How History Classes Helped Create a ‘Post-Truth’ America – Aug. 2, 2018 Atlantic Monthly article

As many people have noted, there’s much to be said for thinking critically about the past – and about the present also.

A previous post is entitled: Canadians and Their Pasts (2013). Digital Film-making (2014).

I thought about the above-noted March 5, 2014 post, when I read an Aug. 2, 2018 Atlantic Monthly article entitled: “How History Classes Helped Create a ‘Post-Truth’ America: The author of Lies My Teacher Told Me discusses how schools’ flawed approach to teaching the country’s past affects its civic health.”

An excerpt reads:

  • James W. Loewen: Not much has changed in my thinking, and that’s because I think I was right in the first place. What has changed has to do with our current intellectual era. History and social studies, as taught in school, make us less good at thinking critically about our past. For one, textbooks don’t teach us to challenge, to read critically – they are just supposed to provide exercises in stuff to learn. Secondly, the textbooks (and the people who teach from those textbooks) don’t teach causality. They aren’t designed to have students memorize anything about causality – what causes racism, for example, what causes a decrease in racism. That means that those of us who are more than 18 years old and are out of high school and voting may have never had anybody teach us anything about what causes what in society.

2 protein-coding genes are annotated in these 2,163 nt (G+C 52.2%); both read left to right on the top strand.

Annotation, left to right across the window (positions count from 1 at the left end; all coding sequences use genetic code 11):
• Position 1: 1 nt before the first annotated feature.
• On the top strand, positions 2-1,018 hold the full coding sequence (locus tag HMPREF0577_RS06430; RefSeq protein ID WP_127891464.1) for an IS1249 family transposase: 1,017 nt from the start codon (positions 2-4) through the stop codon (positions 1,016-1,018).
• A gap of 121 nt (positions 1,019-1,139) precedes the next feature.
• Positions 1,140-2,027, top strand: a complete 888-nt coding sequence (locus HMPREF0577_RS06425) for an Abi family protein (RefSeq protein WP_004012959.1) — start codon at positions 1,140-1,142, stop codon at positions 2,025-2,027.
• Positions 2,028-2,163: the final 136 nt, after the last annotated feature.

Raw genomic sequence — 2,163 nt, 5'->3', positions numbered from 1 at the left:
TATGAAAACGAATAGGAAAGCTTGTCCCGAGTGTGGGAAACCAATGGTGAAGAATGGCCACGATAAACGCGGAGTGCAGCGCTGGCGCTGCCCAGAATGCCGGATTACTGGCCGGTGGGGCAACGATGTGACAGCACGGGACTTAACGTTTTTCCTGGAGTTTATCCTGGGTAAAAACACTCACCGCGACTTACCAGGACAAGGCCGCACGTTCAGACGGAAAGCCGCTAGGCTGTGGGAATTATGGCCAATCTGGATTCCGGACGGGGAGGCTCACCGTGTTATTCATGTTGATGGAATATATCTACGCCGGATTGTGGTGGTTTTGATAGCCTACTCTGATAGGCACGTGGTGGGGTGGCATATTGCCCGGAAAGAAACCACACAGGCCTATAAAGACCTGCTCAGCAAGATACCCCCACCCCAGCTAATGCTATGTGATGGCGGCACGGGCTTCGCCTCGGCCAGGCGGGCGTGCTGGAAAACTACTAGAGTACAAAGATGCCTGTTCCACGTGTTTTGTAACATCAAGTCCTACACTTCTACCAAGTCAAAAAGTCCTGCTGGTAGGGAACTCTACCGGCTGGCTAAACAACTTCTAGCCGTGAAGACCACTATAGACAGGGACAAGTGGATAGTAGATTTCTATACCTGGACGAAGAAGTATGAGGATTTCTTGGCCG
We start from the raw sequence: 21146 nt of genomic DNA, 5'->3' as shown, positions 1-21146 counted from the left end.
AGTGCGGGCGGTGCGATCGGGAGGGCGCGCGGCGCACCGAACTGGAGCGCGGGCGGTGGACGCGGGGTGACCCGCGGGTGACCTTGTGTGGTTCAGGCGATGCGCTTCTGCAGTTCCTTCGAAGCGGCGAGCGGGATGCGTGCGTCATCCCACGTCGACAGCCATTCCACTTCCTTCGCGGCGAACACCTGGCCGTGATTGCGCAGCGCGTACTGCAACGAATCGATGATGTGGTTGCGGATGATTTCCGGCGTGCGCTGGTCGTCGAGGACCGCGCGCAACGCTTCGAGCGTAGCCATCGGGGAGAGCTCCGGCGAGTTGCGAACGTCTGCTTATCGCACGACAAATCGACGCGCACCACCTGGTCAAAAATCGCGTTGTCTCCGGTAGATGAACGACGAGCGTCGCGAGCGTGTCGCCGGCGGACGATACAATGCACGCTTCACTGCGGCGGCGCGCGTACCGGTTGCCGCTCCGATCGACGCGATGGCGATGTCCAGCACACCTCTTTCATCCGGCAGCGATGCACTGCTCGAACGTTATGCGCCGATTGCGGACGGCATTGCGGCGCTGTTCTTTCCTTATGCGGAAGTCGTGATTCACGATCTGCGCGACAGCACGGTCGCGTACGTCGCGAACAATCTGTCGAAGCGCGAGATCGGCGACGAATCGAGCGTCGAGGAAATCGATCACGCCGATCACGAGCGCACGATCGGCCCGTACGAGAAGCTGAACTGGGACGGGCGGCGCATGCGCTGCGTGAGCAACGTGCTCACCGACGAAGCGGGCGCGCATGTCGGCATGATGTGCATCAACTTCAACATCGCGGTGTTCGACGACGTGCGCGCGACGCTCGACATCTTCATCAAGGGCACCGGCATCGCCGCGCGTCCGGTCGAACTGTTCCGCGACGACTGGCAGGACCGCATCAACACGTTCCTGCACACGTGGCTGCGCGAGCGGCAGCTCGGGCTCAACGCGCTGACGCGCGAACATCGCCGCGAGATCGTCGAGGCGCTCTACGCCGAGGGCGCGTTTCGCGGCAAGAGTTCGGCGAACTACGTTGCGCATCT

An additional excerpt reads:

  • By providing students an inadequate history education, Loewen argues, America’s schools breed adults who tend to conflate empirical fact and opinion, and who lack the media literacy necessary to navigate conflicting information.

Richard J. Evans and the writing of history

I’m reminded as well of a more recent post:

Message from Graeme Decarie: “Well, you can tell Peggy that If I had known then what I know now, my course would been been very different”

Other posts that come to mind include:

Reporter: A Memoir (2018) and Bring the War Home (2018) address history and legacy of Vietnam War

Richard J. Evans’s trilogy and related 2015 text offers a first-rate historical overview of Nazi Germany

My father’s photo album from 1936 Berlin Olympics prompts my reading of Richard J. Evans’s trilogy about Nazi Germany

Narrative helps us understand Germany in the 1930s (Richard J. Evans, 2004)

Do you recall the Oka crisis?

Legacy of the summer of 1990 Oka crisis

Erasure of history

The erasure of history is an ongoing project among contemporary authoritarian regimes. In this context, a Dec. 2, 2017 New York Times article, entitled “‘No Such Thing as Rohingya’: Myanmar Erases a History,” comes to mind.

Related concepts concerned with storytelling related to history are addressed in previous post entitled:

Erving Goffman’s “total institutions” warrant inclusion in a comprehensive theory of management


2 replies
  1. Graeme Decarie
    Graeme Decarie says:

    Very true. And my experience is that university professors are among the worst teachers i have ever seen.


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